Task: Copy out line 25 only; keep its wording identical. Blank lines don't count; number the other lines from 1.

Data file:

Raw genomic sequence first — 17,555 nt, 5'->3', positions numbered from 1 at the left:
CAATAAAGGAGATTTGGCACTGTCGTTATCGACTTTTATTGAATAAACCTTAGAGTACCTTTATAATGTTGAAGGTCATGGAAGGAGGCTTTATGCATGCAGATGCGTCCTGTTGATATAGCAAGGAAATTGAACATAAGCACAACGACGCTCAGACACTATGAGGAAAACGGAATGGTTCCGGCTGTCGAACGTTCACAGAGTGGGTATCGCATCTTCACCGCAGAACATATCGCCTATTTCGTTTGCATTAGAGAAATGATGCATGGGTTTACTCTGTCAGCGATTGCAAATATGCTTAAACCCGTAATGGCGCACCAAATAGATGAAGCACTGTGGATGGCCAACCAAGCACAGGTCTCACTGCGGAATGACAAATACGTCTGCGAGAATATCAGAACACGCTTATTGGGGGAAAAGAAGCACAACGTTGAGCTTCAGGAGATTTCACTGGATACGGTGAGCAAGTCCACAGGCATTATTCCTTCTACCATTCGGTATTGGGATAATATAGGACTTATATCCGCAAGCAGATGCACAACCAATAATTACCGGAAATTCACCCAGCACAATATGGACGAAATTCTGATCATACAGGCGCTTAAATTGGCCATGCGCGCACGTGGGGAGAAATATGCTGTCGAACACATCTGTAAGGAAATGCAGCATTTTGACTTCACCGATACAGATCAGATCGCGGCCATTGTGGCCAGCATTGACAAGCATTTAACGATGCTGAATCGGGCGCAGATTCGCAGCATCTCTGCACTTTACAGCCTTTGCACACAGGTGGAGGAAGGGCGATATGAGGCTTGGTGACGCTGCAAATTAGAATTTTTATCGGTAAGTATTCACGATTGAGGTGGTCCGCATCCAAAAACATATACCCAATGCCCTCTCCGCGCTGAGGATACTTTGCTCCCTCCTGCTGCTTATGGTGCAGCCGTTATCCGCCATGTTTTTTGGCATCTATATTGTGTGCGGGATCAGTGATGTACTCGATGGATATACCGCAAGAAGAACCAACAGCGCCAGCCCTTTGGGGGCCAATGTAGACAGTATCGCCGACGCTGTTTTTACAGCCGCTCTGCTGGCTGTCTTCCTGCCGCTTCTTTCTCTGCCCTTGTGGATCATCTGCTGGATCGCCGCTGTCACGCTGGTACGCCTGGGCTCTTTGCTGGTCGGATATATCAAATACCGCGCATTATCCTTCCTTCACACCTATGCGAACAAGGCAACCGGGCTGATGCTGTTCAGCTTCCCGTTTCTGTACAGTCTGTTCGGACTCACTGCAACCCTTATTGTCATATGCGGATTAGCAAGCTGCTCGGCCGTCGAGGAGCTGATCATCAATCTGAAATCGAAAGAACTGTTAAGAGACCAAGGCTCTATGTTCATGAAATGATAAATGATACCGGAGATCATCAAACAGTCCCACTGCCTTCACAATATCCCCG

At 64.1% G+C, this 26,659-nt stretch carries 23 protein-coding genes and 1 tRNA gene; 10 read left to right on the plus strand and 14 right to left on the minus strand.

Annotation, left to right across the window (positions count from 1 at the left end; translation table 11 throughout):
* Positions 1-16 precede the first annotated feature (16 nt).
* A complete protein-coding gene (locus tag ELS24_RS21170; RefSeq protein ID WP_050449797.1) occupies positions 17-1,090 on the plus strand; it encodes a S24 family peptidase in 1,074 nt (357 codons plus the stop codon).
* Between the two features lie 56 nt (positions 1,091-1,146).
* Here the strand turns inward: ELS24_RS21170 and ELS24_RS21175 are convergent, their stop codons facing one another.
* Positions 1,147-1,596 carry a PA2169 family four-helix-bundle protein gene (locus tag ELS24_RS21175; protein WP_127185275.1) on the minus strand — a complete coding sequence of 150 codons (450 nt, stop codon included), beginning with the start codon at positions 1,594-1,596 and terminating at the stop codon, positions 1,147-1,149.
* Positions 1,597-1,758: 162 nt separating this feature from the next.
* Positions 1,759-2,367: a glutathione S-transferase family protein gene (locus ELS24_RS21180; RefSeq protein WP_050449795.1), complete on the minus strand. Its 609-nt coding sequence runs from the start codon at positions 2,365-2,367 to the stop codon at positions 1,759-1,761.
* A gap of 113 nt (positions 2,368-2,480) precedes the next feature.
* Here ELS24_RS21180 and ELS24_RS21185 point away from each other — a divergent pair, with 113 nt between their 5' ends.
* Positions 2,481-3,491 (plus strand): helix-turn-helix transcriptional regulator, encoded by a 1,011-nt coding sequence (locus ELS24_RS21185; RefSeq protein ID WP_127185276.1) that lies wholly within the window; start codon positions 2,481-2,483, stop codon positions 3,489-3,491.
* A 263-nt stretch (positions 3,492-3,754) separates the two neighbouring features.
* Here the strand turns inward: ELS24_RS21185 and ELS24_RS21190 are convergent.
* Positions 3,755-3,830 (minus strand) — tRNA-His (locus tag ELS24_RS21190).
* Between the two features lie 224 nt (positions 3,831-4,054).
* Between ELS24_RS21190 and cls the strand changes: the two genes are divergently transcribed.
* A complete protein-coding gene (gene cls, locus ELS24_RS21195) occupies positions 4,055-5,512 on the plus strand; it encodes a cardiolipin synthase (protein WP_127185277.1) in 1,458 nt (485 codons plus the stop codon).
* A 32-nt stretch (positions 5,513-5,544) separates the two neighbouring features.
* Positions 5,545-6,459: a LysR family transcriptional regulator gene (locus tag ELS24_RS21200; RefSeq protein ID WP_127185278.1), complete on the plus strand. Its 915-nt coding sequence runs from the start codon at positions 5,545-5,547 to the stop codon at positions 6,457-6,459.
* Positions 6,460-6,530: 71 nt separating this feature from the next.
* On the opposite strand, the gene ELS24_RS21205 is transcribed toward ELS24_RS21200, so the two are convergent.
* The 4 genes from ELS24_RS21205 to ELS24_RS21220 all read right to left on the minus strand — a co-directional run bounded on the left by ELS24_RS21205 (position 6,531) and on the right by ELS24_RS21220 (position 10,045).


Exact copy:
* The 4 genes from ELS24_RS21205 to ELS24_RS21220 all read right to left on the minus strand — a co-directional run bounded on the left by ELS24_RS21205 (position 6,531) and on the right by ELS24_RS21220 (position 10,045).